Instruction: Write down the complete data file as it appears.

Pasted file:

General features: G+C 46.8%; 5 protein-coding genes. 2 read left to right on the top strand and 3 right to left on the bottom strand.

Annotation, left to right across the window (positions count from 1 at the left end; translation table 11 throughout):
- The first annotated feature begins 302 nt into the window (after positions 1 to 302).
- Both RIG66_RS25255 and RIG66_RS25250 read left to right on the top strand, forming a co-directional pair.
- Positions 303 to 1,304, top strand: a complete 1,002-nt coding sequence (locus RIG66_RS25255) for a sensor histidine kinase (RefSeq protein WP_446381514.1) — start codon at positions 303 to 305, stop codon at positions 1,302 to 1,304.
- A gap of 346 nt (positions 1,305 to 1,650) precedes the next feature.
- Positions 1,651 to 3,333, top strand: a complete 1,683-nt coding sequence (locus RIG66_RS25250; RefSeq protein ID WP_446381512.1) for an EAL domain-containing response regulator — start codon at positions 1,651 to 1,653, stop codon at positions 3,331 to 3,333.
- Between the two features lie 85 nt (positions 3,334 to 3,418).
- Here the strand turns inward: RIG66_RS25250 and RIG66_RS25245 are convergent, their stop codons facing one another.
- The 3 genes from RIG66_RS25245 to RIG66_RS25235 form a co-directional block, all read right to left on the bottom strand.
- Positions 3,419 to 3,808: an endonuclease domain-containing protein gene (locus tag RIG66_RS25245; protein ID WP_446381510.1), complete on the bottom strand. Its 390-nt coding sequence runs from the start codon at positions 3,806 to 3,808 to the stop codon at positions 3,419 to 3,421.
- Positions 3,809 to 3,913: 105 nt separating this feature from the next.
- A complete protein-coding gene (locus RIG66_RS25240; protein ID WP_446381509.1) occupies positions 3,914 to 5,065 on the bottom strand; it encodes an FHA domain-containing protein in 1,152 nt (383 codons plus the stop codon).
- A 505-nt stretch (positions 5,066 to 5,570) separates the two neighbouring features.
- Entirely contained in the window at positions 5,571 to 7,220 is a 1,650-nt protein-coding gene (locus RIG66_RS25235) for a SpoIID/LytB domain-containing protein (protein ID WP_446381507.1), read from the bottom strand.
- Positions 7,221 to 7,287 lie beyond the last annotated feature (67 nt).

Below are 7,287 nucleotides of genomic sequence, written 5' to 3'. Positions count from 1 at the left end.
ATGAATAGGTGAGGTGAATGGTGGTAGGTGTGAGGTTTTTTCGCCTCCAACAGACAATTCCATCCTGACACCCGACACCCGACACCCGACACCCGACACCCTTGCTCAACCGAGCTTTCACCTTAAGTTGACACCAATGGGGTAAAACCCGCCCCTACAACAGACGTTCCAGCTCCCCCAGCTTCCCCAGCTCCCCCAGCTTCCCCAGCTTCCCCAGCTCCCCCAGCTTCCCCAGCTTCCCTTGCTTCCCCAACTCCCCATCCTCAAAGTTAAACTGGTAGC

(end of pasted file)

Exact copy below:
General features: G+C 46.8%; 5 protein-coding genes. 2 read left to right on the top strand and 3 right to left on the bottom strand.

Annotation, left to right across the window (positions count from 1 at the left end; translation table 11 throughout):
- The first annotated feature begins 302 nt into the window (after positions 1 to 302).
- Both RIG66_RS25255 and RIG66_RS25250 read left to right on the top strand, forming a co-directional pair.
- Positions 303 to 1,304, top strand: a complete 1,002-nt coding sequence (locus RIG66_RS25255) for a sensor histidine kinase (RefSeq protein WP_446381514.1) — start codon at positions 303 to 305, stop codon at positions 1,302 to 1,304.
- A gap of 346 nt (positions 1,305 to 1,650) precedes the next feature.
- Positions 1,651 to 3,333, top strand: a complete 1,683-nt coding sequence (locus RIG66_RS25250; RefSeq protein ID WP_446381512.1) for an EAL domain-containing response regulator — start codon at positions 1,651 to 1,653, stop codon at positions 3,331 to 3,333.
- Between the two features lie 85 nt (positions 3,334 to 3,418).
- Here the strand turns inward: RIG66_RS25250 and RIG66_RS25245 are convergent, their stop codons facing one another.
- The 3 genes from RIG66_RS25245 to RIG66_RS25235 form a co-directional block, all read right to left on the bottom strand.
- Positions 3,419 to 3,808: an endonuclease domain-containing protein gene (locus tag RIG66_RS25245; protein ID WP_446381510.1), complete on the bottom strand. Its 390-nt coding sequence runs from the start codon at positions 3,806 to 3,808 to the stop codon at positions 3,419 to 3,421.
- Positions 3,809 to 3,913: 105 nt separating this feature from the next.
- A complete protein-coding gene (locus RIG66_RS25240; protein ID WP_446381509.1) occupies positions 3,914 to 5,065 on the bottom strand; it encodes an FHA domain-containing protein in 1,152 nt (383 codons plus the stop codon).
- A 505-nt stretch (positions 5,066 to 5,570) separates the two neighbouring features.
- Entirely contained in the window at positions 5,571 to 7,220 is a 1,650-nt protein-coding gene (locus RIG66_RS25235) for a SpoIID/LytB domain-containing protein (protein ID WP_446381507.1), read from the bottom strand.
- Positions 7,221 to 7,287 lie beyond the last annotated feature (67 nt).

Below are 7,287 nucleotides of genomic sequence, written 5' to 3'. Positions count from 1 at the left end.
ATGAATAGGTGAGGTGAATGGTGGTAGGTGTGAGGTTTTTTCGCCTCCAACAGACAATTCCATCCTGACACCCGACACCCGACACCCGACACCCGACACCCTTGCTCAACCGAGCTTTCACCTTAAGTTGACACCAATGGGGTAAAACCCGCCCCTACAACAGACGTTCCAGCTCCCCCAGCTTCCCCAGCTCCCCCAGCTTCCCCAGCTTCCCCAGCTCCCCCAGCTTCCCCAGCTTCCCTTGCTTCCCCAACTCCCCATCCTCAAAGTTAAACTGGTAGC